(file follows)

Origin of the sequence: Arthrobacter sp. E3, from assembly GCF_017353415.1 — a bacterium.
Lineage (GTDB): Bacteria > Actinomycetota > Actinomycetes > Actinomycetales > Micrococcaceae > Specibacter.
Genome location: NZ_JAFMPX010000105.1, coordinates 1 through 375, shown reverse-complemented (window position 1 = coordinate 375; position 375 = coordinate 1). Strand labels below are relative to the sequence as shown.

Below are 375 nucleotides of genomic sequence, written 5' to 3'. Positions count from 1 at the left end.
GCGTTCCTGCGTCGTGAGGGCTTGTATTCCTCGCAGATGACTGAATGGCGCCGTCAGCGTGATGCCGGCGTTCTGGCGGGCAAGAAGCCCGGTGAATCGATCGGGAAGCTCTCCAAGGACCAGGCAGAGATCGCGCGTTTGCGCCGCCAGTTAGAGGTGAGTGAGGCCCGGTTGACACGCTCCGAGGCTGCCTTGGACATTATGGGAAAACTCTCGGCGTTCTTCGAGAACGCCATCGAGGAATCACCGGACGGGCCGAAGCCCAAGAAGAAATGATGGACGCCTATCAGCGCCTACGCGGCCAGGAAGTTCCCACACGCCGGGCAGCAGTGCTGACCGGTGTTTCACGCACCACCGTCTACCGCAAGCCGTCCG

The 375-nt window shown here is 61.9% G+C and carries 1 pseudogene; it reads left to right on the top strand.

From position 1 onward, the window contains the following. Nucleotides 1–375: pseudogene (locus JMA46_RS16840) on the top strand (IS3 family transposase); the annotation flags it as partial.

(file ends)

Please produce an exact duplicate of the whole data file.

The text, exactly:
Origin of the sequence: Arthrobacter sp. E3, from assembly GCF_017353415.1 — a bacterium.
Lineage (GTDB): Bacteria > Actinomycetota > Actinomycetes > Actinomycetales > Micrococcaceae > Specibacter.
Genome location: NZ_JAFMPX010000105.1, coordinates 1 through 375, shown reverse-complemented (window position 1 = coordinate 375; position 375 = coordinate 1). Strand labels below are relative to the sequence as shown.

Below are 375 nucleotides of genomic sequence, written 5' to 3'. Positions count from 1 at the left end.
GCGTTCCTGCGTCGTGAGGGCTTGTATTCCTCGCAGATGACTGAATGGCGCCGTCAGCGTGATGCCGGCGTTCTGGCGGGCAAGAAGCCCGGTGAATCGATCGGGAAGCTCTCCAAGGACCAGGCAGAGATCGCGCGTTTGCGCCGCCAGTTAGAGGTGAGTGAGGCCCGGTTGACACGCTCCGAGGCTGCCTTGGACATTATGGGAAAACTCTCGGCGTTCTTCGAGAACGCCATCGAGGAATCACCGGACGGGCCGAAGCCCAAGAAGAAATGATGGACGCCTATCAGCGCCTACGCGGCCAGGAAGTTCCCACACGCCGGGCAGCAGTGCTGACCGGTGTTTCACGCACCACCGTCTACCGCAAGCCGTCCG

The 375-nt window shown here is 61.9% G+C and carries 1 pseudogene; it reads left to right on the top strand.

From position 1 onward, the window contains the following. Nucleotides 1–375: pseudogene (locus JMA46_RS16840) on the top strand (IS3 family transposase); the annotation flags it as partial.